As a result of a tattoo, there may also be certain skin infections that may develop. These include worsening of an existing condition like psoriasis. Allergic contact dermatitis is yet another skin condition that can be caused due to tattoos. All these reactions will cause red itchy rash and there will be flaking of the skin depending on how severe the reaction is.
Effect of Ink: The type of ink used in making a tattoo and its components also are a risk factor for tattoo infection. Generally, tattoo ink is made up of chemicals and metals which provide the tattoo its color. The pigment that the ink has may at times cause an allergic reaction since the immune system of the body perceives it as a foreign substance. This may cause red colored lesions or bumps around the site where the tattoo is made. There will also be areas or patches of itchy skin. In some cases, people also develop red colored nodules due to reaction of the tattoo ink with the skin.
How to Manage Tattoo Infection?
There are various treatments available to deal with a tattoo infection. This includes medications to calm down the inflammation and improve discomfort. Medications usually given for this purpose include over the counter anti-inflammatories like Tylenol or ibuprofen.
In cases of an allergic reaction due to tattoo ink then the patient will be given antihistamines to control the allergic reaction. In some cases topical creams are also provided to calm down the allergic reaction and prevent the skin from drying out. Some of the tips to practice in case of a tattoo infection include:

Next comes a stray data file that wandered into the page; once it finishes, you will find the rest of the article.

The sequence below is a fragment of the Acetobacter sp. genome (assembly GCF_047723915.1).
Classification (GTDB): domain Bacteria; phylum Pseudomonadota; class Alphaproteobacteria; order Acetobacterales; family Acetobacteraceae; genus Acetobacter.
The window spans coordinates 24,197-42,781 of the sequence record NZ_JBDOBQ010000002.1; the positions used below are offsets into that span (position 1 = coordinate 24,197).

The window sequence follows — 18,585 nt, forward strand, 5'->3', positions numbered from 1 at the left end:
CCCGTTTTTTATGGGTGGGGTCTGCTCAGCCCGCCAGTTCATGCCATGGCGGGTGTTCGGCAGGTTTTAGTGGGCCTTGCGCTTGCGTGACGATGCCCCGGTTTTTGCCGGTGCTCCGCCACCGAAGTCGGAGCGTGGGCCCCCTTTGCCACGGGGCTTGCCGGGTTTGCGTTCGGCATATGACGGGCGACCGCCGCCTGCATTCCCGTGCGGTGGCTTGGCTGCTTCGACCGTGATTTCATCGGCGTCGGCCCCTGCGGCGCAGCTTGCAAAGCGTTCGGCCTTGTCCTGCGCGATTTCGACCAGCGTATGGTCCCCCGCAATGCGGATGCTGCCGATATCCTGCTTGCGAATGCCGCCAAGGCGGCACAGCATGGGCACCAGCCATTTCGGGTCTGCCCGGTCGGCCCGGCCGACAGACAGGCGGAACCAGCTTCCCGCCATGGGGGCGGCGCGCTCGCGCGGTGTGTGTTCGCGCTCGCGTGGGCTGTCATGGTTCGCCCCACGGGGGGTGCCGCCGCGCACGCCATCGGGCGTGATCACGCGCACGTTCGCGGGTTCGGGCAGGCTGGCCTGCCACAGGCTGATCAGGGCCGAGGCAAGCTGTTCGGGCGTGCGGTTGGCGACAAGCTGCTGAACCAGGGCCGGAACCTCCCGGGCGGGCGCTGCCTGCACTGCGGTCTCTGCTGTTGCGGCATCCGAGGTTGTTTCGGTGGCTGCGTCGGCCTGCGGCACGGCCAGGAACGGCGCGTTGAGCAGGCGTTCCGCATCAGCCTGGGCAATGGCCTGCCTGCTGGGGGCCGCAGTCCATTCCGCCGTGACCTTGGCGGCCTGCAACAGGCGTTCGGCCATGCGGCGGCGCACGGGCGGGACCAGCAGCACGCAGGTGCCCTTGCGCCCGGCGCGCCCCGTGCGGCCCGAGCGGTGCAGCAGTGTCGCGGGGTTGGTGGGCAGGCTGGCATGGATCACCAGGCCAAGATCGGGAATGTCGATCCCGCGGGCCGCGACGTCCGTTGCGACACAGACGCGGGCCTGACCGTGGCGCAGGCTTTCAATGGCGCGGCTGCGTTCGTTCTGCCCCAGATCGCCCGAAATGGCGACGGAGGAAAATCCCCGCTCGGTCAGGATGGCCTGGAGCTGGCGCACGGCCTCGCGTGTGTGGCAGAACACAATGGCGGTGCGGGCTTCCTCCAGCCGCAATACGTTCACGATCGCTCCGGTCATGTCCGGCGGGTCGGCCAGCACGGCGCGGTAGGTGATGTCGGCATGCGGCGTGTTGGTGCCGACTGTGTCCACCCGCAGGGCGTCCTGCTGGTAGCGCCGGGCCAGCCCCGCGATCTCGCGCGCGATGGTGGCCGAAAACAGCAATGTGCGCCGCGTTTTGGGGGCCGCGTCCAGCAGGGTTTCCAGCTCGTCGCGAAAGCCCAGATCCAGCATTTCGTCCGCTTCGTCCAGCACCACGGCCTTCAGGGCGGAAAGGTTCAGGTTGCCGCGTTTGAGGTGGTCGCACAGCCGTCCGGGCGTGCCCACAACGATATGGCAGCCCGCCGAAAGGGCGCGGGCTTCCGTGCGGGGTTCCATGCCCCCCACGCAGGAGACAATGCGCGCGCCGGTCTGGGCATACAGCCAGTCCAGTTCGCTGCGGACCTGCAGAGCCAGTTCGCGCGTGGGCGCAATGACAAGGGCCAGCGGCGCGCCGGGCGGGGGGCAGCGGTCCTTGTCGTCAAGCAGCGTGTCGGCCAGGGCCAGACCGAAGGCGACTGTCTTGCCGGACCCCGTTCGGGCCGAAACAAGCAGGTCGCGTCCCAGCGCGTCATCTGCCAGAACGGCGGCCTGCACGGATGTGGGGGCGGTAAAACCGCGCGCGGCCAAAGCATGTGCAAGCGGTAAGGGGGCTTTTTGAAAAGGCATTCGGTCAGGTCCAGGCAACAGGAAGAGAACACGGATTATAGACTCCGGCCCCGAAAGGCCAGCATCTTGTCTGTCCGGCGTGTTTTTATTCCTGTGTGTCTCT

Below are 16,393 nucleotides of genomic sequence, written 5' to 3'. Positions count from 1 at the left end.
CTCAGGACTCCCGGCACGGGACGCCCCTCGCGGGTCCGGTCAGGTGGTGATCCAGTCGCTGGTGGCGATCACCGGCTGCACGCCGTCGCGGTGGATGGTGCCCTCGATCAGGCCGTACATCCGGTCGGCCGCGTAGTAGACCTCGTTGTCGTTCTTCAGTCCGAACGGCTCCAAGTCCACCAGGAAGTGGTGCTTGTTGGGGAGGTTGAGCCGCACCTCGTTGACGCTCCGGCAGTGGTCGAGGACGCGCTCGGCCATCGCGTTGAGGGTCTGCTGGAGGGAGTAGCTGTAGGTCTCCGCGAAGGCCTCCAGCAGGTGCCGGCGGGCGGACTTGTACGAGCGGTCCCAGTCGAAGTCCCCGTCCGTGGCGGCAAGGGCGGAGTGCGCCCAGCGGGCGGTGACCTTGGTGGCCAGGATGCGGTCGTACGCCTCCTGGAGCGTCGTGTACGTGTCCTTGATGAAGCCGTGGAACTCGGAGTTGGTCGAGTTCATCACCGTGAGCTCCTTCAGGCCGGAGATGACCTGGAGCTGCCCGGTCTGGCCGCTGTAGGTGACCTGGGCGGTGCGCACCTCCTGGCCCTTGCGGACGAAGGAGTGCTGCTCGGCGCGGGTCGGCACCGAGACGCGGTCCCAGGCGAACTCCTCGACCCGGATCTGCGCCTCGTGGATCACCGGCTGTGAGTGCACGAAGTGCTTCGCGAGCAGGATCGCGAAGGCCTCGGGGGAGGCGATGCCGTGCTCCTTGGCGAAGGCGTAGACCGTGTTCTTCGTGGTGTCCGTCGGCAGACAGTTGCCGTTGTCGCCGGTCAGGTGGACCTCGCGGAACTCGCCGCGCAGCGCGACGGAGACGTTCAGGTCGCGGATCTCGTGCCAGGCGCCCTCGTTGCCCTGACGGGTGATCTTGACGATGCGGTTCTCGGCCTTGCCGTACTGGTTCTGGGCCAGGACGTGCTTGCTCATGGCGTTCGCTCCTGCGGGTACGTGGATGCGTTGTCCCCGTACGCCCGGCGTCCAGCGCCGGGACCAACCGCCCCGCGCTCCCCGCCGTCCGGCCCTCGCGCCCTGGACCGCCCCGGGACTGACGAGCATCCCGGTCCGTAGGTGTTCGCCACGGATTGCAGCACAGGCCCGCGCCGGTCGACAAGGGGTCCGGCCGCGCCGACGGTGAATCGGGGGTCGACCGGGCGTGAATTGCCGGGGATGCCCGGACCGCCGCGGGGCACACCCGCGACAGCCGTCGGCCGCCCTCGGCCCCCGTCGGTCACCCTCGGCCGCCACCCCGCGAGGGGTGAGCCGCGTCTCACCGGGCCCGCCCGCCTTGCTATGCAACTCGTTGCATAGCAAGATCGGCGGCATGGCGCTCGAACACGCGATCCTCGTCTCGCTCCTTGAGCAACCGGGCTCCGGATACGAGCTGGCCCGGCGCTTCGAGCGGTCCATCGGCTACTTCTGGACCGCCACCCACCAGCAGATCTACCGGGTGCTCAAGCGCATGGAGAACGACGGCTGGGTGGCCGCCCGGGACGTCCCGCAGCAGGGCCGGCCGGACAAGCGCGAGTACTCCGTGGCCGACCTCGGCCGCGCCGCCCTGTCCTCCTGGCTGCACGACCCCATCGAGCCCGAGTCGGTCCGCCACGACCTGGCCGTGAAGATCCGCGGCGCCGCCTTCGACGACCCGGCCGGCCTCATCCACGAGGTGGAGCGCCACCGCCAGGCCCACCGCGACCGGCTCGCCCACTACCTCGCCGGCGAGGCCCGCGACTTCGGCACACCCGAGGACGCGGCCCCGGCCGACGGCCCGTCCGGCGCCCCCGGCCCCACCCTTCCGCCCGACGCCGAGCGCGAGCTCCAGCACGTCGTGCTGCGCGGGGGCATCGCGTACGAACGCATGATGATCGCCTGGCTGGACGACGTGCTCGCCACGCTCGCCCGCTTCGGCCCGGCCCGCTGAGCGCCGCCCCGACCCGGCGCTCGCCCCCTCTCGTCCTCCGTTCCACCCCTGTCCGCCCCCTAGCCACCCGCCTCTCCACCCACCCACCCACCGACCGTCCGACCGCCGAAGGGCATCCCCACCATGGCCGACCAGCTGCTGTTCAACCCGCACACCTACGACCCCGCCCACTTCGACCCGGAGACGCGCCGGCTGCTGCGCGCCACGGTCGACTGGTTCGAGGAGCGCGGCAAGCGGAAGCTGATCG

- Keeping the infected site as clean as possible by washing it with soap and water regularly.
- Cover the tattooed area with a bandage.
- Avoid scratching around the area of the tattoo.
A visit to a physician is recommended in cases where there are clear signs of an infection. The physician may take a tissue sample for a biopsy to check for any bacteria or viruses that may have entered the body causing the infection. Depending on the type of infection, the physician may prescribe an antibiotic, which will be oral or topical.
In case if the infection is severe, then the patient may have to be admitted in the hospital for close monitoring. In some cases, patients may have to use antibiotics for a prolonged period of time for the infection to completely clear. Some allergic reactions or lesions may never go away because the ink with which they are caused is permanent.
In conclusion, Tattoo Infection is primarily caused when the equipment used in making a tattoo is either unsterilized or the person making the tattoo does not use the right technique. A tattoo infection is primarily caused by bacteria and viruses that enter the body through breaks in the skin caused by tattooing. In some cases, the components of the ink used for tattooing also trigger an allergic reaction resulting in a Tattoo Infection. It is vital in such instances for the individual to consult with a physician and get treatment soon, because if left untreated, Tattoo Infection can result in potentially serious complications, including sepsis.